Trade Mark Infringement and Artificial Intelligence

New Zealand Business Law Quarterly (Forthcoming)

51 Pages Posted: 7 Dec 2021

See all articles by Rob Batty

Rob Batty

University of Auckland - Faculty of Law

Date Written: August 16, 2021

Abstract

Artificial intelligence (AI) technologies are starting to alter the way in which consumers shop for and purchase goods and services. This exploratory article examines some of the implications the increasing use of AI technologies may have to the law of trade mark infringement under New Zealand’s Trade Marks Act 2002. Trade mark infringement is typically predicated on a finding that there would be a likelihood of confusion caused by the defendant’s use of an identical or similar sign to a registered trade mark. Established trade mark doctrine assesses whether confusion is likely by having regard to the perceptions of the hypothetical “average” human consumer, who has deemed human traits and psychological characteristics. The article suggests that as AI becomes more heavily involved in helping consumers shop for and purchase goods and services various discordances with this established trade mark doctrine may develop. After analysing these potential discordances, the article considers how New Zealand trade mark legal doctrine may adapt. The article concludes by considering how the increasing use of AI technologies may challenge fundamental understandings of the role of trade marks, and the implications this could have for legal doctrine.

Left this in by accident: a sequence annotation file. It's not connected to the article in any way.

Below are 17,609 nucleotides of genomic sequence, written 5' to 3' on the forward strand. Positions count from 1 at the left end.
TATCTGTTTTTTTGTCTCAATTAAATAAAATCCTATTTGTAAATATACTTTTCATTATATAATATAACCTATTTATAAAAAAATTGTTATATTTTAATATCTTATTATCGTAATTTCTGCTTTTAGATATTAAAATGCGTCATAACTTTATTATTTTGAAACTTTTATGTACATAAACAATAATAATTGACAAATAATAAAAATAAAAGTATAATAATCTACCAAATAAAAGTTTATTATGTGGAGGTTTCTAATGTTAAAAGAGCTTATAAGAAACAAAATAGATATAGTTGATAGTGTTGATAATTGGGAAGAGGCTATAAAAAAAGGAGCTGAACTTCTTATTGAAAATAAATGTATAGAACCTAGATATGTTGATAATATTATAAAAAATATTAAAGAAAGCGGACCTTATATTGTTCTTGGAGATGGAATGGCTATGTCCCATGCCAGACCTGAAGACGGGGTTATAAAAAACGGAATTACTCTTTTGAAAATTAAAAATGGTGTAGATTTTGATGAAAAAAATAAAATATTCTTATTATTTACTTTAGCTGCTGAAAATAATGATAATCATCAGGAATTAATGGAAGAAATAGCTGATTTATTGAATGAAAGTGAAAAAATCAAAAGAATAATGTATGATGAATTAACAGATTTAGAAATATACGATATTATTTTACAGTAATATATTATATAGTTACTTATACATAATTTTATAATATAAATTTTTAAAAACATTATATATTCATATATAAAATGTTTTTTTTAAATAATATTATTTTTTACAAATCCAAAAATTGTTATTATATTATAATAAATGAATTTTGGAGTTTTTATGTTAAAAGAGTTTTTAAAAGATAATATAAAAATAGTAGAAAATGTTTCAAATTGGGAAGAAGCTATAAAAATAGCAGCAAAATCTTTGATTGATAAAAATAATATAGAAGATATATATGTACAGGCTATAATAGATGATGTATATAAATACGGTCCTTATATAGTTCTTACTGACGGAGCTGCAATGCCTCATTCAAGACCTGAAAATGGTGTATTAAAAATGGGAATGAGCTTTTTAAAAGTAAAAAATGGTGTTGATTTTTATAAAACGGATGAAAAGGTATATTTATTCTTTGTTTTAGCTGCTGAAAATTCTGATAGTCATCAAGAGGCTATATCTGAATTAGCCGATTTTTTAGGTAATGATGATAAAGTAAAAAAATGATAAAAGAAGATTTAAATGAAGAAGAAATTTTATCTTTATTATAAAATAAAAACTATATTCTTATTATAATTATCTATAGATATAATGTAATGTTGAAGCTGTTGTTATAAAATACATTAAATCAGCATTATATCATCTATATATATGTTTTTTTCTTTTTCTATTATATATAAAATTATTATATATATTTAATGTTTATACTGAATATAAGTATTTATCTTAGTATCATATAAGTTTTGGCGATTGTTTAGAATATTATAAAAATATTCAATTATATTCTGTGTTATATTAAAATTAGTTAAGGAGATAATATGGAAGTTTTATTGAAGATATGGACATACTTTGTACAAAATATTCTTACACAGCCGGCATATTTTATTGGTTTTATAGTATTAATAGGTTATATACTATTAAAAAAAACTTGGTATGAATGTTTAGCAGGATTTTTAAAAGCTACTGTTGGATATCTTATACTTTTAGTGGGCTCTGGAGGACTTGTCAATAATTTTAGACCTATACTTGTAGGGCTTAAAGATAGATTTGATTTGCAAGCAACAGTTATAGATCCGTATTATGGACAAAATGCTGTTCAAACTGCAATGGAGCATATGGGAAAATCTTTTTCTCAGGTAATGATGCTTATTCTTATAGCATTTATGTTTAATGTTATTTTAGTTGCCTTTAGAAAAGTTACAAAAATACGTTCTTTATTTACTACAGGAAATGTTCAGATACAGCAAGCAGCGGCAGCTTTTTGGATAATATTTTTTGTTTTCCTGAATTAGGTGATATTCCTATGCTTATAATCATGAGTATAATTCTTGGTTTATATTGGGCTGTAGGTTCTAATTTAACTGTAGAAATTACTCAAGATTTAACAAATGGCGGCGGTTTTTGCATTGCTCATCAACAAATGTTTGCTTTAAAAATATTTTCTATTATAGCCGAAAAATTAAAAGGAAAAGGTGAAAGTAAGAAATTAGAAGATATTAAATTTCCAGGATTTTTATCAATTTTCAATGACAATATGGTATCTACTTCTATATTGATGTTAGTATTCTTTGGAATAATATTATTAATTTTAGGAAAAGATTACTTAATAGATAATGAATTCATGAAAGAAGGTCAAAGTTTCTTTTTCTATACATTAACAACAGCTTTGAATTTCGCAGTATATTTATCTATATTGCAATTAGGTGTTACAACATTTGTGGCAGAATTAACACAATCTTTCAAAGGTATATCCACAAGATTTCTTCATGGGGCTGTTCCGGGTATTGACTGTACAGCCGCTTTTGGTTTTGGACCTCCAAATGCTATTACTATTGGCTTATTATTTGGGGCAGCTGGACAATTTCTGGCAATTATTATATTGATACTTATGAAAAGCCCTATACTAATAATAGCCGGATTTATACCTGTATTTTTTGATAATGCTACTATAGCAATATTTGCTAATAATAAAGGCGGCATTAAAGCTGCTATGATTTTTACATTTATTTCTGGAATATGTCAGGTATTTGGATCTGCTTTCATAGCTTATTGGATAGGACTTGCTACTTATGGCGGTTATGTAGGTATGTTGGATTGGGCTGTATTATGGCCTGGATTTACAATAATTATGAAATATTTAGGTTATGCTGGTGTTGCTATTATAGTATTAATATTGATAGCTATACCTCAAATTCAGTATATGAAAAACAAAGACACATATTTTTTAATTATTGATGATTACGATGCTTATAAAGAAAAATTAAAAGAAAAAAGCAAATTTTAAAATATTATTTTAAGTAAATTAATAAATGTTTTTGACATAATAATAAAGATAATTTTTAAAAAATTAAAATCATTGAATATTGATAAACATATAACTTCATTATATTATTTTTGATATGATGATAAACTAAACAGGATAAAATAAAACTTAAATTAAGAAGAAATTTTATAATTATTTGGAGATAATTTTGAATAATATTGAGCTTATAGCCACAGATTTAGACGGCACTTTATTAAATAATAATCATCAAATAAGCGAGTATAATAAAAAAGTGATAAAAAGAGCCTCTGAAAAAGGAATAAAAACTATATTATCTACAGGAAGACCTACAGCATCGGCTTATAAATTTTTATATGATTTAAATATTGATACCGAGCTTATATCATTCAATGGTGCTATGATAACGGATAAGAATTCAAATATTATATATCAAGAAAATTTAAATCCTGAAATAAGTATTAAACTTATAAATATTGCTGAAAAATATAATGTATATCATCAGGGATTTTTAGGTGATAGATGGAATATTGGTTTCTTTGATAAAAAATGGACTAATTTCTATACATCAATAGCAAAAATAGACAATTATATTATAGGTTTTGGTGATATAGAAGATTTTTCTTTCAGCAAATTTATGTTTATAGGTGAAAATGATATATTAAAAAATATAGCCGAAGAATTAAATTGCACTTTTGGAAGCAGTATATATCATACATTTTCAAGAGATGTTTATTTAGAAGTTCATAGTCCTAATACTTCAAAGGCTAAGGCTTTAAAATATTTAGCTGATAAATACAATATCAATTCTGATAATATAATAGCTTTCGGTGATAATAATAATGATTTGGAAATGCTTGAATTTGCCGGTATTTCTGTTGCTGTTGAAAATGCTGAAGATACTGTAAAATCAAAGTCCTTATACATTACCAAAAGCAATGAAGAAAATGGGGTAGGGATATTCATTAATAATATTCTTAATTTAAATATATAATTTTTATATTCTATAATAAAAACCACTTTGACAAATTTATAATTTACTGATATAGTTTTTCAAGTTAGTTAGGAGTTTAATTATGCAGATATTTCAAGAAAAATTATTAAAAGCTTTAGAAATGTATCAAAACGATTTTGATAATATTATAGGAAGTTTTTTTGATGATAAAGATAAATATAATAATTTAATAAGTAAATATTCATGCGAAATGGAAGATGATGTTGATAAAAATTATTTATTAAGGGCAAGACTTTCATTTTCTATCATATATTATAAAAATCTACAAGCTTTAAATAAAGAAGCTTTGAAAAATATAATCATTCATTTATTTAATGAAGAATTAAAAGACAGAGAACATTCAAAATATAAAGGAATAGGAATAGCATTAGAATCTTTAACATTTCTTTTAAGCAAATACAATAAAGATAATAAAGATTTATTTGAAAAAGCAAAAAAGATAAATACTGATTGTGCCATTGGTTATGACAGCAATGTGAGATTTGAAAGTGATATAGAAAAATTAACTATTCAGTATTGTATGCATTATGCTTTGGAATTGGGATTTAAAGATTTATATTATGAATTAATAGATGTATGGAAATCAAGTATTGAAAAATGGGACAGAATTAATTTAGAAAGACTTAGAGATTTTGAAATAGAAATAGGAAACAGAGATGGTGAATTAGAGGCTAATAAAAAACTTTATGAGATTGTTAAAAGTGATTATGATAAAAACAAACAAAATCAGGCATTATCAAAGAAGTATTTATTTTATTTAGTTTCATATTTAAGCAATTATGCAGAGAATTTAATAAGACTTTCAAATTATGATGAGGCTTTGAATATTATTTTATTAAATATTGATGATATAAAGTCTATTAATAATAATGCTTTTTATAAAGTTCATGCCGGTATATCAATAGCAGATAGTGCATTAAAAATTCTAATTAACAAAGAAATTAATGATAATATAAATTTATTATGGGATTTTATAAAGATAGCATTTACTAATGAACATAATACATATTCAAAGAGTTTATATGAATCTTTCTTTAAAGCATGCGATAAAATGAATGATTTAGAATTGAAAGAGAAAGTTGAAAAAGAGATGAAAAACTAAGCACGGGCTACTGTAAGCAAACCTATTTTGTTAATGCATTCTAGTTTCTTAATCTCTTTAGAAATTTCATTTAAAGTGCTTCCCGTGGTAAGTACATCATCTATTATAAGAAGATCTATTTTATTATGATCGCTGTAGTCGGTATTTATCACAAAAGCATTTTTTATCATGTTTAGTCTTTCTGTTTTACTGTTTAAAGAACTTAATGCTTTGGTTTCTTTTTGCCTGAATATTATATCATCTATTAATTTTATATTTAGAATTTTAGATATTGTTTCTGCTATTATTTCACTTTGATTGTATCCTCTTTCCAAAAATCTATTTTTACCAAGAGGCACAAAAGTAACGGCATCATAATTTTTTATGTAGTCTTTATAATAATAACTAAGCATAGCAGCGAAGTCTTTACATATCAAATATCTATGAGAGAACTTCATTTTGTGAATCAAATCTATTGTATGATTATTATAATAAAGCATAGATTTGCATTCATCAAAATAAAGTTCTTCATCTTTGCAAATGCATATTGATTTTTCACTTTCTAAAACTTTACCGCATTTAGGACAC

Suggested Citation

Batty, Rob, Trade Mark Infringement and Artificial Intelligence (August 16, 2021). New Zealand Business Law Quarterly (Forthcoming) , Available at SSRN: https://ssrn.com/abstract=3978248 or http://dx.doi.org/10.2139/ssrn.3978248

Rob Batty (Contact Author)

University of Auckland - Faculty of Law ( email )

Private Bag 92019
Auckland, AK 1142
New Zealand

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